A pilot program launched this week in four NIH institutes looks to speed up development and commercialization of new products and services generated by projects funded through the agency’s Small Business Innovation Research (SBIR) and Small Business Technology Transfer (STTR) awards.

The first class of 21 three-person teams of researchers and entrepreneurs gathered in Chevy Chase, MD, this week, concluding Wednesday, for the launch of the NIH Innovation Corps (I-Corps™) Team Training Pilot Program. The teams are all based at therapeutics, diagnostics, and medical devices companies funded with NIH SBIR Phase I grants, awarded to establish feasibility of proof of concept for commercializable technology.

I-Corps @ NIH is designed to support training that is intended to help project teams at NIH-funded small businesses overcome key obstacles toward innovation and commercialization. The pilot program has been modeled after the successful NSF I-Corps™ program, completed over the past three years by more than 400 three-person teams of scientists and engineers—including teams funded by the U.S. Department of Energy's Advanced Research Projects Agency (ARPA-E).

The NIH pilot effort will focus, however, on accelerating development of new and emerging technologies for detection, diagnosis, treatment, and prevention of disease. The National Cancer Institute’s SBIR Development Center is leading the I-Corps @NIH, along with SBIR and STTR Programs at the National Heart, Lung and Blood Institute (NHLBI), the National Institute of Neurological Disorders and Stroke (NINDS), and the National Center for Advancing Translational Sciences (NCATS).

“It requires scientists who at least will agree, ‘I want to learn to build a successful venture.’ Not, ‘I want to just get more funding for my science, and I’m going to use some commercialization pool to do that,’” Steve Blank, the serial entrepreneur and academic who designed the I-Corps curriculum.

I-Corps is a modified version of his model for teaching startup entrepreneurship, the Lean LaunchPad. Each I-Corps team consists of a C-level corporate officer, an individual with previous business development background, and the assigned program director or principal investigator on the company’s SBIR/STTR Phase I award. Project teams must attend a three-day “Entrepreneurial Immersion” course together, then participate in a roughly nine-week training course administered online.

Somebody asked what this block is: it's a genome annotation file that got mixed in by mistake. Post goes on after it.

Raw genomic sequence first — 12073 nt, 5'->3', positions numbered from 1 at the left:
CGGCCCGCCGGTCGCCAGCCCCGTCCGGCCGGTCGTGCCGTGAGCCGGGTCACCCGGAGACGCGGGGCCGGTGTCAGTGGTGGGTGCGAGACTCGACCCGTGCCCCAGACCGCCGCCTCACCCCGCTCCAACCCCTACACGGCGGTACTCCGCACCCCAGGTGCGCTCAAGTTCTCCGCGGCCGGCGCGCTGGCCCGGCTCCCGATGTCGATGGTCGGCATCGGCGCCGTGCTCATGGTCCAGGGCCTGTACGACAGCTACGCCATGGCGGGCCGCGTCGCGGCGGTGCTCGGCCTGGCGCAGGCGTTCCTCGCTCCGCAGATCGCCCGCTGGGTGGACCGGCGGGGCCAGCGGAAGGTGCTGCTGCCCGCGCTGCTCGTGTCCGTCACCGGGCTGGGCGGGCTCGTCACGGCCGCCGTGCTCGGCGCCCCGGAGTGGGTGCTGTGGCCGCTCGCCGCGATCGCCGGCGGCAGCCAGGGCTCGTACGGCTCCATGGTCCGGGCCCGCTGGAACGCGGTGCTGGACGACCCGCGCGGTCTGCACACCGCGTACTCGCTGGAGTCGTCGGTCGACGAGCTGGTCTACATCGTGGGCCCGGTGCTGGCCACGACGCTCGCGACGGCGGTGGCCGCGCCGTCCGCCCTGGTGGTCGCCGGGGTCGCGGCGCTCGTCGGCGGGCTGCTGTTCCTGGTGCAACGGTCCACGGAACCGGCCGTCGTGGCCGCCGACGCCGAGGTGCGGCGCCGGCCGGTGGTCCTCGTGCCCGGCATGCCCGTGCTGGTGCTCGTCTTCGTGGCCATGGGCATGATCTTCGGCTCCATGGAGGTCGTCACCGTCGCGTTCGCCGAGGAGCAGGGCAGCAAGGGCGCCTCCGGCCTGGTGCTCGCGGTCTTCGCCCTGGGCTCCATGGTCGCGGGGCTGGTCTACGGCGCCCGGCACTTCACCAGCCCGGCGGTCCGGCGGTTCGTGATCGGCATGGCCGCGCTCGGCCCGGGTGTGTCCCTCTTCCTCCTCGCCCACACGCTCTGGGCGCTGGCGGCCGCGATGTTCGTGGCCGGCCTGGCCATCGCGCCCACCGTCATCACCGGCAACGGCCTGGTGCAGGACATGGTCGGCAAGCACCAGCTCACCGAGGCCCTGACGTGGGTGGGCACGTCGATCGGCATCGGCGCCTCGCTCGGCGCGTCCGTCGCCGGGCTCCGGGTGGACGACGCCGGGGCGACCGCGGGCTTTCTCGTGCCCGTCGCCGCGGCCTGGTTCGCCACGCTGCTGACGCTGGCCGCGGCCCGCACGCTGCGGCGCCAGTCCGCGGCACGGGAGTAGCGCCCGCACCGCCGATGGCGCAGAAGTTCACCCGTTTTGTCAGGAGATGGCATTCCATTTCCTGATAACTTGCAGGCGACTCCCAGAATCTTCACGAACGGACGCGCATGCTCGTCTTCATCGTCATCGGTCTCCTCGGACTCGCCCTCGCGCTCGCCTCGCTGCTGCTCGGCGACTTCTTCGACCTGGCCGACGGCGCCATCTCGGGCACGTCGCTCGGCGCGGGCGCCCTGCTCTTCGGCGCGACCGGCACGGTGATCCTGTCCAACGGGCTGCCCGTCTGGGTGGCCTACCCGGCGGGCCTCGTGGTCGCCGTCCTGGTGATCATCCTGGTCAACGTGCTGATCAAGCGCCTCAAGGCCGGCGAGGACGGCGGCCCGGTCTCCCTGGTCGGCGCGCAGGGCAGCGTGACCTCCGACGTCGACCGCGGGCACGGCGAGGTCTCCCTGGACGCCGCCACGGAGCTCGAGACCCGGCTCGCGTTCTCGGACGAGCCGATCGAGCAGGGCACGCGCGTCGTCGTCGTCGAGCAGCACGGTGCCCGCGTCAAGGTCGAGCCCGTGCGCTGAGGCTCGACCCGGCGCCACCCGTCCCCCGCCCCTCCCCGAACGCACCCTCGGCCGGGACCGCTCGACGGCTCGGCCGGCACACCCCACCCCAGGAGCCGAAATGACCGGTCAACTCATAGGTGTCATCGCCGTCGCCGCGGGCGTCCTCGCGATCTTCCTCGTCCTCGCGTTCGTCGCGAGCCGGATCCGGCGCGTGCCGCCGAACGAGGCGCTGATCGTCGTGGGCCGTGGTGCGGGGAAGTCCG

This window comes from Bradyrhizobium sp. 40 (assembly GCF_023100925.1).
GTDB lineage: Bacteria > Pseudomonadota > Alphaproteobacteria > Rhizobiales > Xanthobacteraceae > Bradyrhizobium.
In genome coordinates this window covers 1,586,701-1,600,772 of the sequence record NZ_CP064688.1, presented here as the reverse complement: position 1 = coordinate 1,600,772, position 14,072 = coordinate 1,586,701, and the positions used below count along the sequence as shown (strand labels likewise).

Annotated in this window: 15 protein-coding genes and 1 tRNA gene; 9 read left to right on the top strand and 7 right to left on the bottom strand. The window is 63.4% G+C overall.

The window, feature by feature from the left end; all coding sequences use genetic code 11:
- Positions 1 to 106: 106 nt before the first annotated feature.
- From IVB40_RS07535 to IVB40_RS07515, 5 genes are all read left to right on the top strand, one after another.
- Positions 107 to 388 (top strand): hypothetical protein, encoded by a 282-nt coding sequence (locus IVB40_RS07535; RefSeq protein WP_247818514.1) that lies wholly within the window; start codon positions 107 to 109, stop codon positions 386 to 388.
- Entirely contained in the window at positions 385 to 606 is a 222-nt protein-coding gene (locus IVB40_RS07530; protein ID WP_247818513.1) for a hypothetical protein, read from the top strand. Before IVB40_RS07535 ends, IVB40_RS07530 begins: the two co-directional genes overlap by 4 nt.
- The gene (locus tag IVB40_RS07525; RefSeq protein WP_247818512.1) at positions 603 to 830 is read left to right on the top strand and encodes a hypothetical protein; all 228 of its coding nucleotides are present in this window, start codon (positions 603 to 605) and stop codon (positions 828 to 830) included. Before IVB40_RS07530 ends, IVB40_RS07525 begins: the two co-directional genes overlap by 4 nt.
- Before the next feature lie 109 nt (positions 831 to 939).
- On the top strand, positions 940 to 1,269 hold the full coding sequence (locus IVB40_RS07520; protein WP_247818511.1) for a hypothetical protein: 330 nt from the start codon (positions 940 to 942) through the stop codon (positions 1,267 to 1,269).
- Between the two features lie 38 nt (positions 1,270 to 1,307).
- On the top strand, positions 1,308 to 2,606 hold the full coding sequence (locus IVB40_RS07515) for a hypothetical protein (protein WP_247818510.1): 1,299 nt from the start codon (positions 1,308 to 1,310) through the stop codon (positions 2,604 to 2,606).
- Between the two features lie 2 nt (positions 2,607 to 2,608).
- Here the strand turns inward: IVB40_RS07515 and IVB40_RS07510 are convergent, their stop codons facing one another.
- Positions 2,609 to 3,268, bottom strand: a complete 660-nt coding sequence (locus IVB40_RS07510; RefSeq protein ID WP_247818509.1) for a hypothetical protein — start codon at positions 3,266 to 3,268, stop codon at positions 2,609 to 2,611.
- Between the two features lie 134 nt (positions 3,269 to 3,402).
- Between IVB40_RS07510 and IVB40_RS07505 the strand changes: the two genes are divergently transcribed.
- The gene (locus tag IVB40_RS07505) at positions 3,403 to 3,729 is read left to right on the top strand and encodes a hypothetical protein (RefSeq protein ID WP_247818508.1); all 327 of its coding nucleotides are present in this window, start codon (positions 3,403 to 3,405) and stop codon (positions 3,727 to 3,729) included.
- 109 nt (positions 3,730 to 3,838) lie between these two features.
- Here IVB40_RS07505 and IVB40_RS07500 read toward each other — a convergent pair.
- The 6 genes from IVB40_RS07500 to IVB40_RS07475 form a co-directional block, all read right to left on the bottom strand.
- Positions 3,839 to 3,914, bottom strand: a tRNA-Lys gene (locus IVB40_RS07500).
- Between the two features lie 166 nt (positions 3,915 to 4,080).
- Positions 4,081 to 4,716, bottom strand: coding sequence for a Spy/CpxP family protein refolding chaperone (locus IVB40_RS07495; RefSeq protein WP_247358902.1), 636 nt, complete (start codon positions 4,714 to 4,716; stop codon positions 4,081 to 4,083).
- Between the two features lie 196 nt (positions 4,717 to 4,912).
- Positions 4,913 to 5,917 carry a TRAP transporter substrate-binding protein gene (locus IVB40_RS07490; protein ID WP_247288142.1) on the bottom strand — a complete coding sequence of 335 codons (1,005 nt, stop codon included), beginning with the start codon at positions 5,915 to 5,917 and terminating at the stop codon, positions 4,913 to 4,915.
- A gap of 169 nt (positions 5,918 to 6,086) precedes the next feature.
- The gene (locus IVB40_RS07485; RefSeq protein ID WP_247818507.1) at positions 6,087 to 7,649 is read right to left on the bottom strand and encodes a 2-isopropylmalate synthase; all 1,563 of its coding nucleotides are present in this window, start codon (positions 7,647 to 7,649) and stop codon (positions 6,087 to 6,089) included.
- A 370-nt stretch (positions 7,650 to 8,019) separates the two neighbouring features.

The course introduces Alexander Osterwalder’s Business Model Canvas concept, designed to map out commercialization hypotheses for validation through active contact with some 10 to 15 potential customers, partners, and regulators weekly. Startups then build their product or service incrementally, refining or revising as they learn more. At the end of the course, each team must attend a two-day report-out session where they share what they did, and learned, with peers.

“It’s quite similar to what scientists already do: It’s about framing hypotheses, designing experiments, running those experiments, getting some data, extracting some insight, and either validating or invalidating hypotheses. Boy, that sounds like what scientists have been doing for hundreds of years,” Blank said.

“We’re just now observing that we could actually apply that to the commercial side of the business, and we could teach you what those hypotheses mean in a very short order. We can give you enough information for you to understand what some of the regulatory and IP and reimbursement and other commercial issues are,” Blank added. “Companies regardless of their industry that use this method tend to be incredibly more efficient in the use of their time and capital. It doesn’t guarantee success, but it in fact accelerates efficiency. That’s what we’re going to do for the NIH.”

I-Corps trains the teams to commercialize their ideas cheaper and faster by applying “lean” startup concepts articulated by Blank and protégé Eric Ries, who like Blank is a Silicon Valley entrepreneur and author. The lean paradigm stresses creating more value for customers with fewer resources. Teams launch and grow their startups using lean methods that include: 

  • Define clinical utility before spending millions of dollars
  • Understand their core customers, and the sales and marketing process required for initial clinical sales and downstream commercialization
  • Assess intellectual property and regulatory risk before they design and build
  • Gather data essential to customer partnerships/collaboration before doing the science
  • Identify financial vehicles before they need them

How much is lean management expected to drive the science of startups, and how much, complement the science?

“Making the science more accessible and better is a different process than understanding commercialization, and they need to occur in parallel. They need to be driven, initially, by the PI, the big idea,” said Blank.

Yet PIs need to understand business processes such as regulation, IT, reimbursement, and managing clinical trials – processes that traditional biopharma CEOs have until lately largely relegated to other executives, or to third parties: “That really does a disservice, we now understand, to the commercialization activity. It’s not something you can outsource. If you want a successful license, or partnership, or new venture, you actively have to be involved in commercialization,” Blank said.

“The key part about I-Corps is, we now know a process to teach principal investigators this without making them MBAs,” Blank added. “We can do it very rapidly and efficiently, such that they will have an appreciation for the rest of their careers about what this other component of building a commercial venture means.”

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